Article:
As I close the lid on my Mac i chuckle at what a foolish product a larger Treo would be – not because it doesn’t solve a problem, but because the economics don’t work. A $500-600 product that does half of what a notebook does just doesn’t make sense.

Keep in mind that we often toyed with an idea very close to the Folio while at Think Outside. In fact we even presented “polo” to Palm several times but they never bit – guess they were smarter back then.



And now, we have the product that the press claims was going to salvage Palm. While i can’t believe that Palm is placing all bets on the success of this one product, the Folio represents all that is right and wrong with Palm.

They get major props for having the gonads to put something like this in the market – lets face it, this had a high degree of risk and they went for it anyway. I personally applaud them for not doing what large companies typically do – play it safe.

On the other hand, ouch. This doesn’t look like Hawkins, this looks like a committee product.

Compounding this is the fact that right now, there are some kick ass products coming to market from all their competitors (RIM, Apple, MS, HTC, Samsung, LG, etc).

We sold over 2M portable keyboards thru Palm during our run with them at Think Outside. Who knows, maybe the Folio will find a niche and people won’t mind buying a notebook and phone pairing for $600-700 instead of a fully functional notebook and cell phone.

Personally i wish Palm would make a Treo that could run without re-charging every 5 hours.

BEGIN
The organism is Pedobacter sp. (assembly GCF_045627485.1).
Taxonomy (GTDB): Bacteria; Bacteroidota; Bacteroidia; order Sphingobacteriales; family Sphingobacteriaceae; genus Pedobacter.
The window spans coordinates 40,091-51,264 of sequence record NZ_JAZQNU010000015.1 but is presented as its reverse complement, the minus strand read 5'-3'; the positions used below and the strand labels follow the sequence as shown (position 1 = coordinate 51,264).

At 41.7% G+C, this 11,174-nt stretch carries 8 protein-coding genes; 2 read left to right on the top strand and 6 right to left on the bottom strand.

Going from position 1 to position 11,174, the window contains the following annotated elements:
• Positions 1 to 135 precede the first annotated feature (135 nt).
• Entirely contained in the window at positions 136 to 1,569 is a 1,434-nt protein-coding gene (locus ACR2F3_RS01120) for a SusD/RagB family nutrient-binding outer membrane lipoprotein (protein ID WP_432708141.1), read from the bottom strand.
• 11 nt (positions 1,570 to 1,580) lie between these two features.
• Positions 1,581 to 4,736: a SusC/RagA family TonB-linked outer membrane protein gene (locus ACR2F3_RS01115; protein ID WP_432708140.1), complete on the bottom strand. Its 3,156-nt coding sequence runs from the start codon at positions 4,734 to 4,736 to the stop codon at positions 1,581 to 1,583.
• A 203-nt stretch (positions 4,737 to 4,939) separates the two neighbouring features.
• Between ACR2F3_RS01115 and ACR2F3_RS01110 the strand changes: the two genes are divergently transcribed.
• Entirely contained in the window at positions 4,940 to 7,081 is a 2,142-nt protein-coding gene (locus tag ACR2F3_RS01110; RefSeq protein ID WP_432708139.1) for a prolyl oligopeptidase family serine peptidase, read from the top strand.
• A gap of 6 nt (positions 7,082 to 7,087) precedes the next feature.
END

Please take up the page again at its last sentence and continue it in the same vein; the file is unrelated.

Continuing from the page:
VoIP and Nortel: part deux


Talked to my friend at Fonality. The day after the “incident” every VoIP blog picked up the story. Guess what happened? Every metric – number of inbound calls, deals closed, web traffic and revenue doubled or tripled for Fonality the next day. Talk about a spike!

I can only guess what happened over at Brand X. The net is truly the great equalizer, no?

VoIP and Blog Power: the larger they get, the dumber

My friend Arnold over at Fonality sent me an interesting, funny and sad article about how Nortel and one of their subs turned a mole-hill into a mountain.

It’s sad really. Why can’t large corporations get out of their own way?

I’ll tell you: size and mindset.The image “” cannot be displayed, because it contains errors.

They have become so bloated (even though technology has provided productivity gains that would allow them to contain this bureaucratic growth) that they can’t see that you can no longer hide behind your largeness. The simple fact is this: a small startup with good (not even great) technology that embraces good soft-marketing principals (honesty, fairness, compassion and performance) and the net can outperform, maybe even beat a company 20X its size.

These soft-marketing principals don’t replace the need for maniacal management of the marketing mix (price, product, promotions, pipeline) but they go a long way towards helping a small company gain momentum which is exactly what Nortel should be concerned about.

This is why it is comical. Instead of chalking this up to competition and learning from it, Nortel went into defensive mode. Now they look even more like a incompetent, lazy company pushing their over-priced antiquated solutions on companies that are afraid of change.

I’ve always said that people and companies hate change because it can make you look dumb. There’s comfort in predictability no mater how outmoded the solution or business model is.

So who’s looking dumb right now, the little or big guy?


Throw your TV away.

Click here for Ray Kurzweil

Click here for Malcom Gladwell

Click here for Jeff Han

Click here for Eva Vertes

Click here for Bono



OK, so I’ve been looking at a lot of companies lately and some of them are really good. There seems to be several hot-spots right now; alternative fuels, video and wireless.

The valley really seems to be moving rapidly; maybe its the reality of exponential growth that Ray Kurzweil talks about in his new book. The net is it’s driving me crazy that I can’t talk about some of these really great companies I’m working with.

DVC Labs and Ardica are top-notch, game-changing companies with really great people. Stay tuned for more, I’m about to burst blog.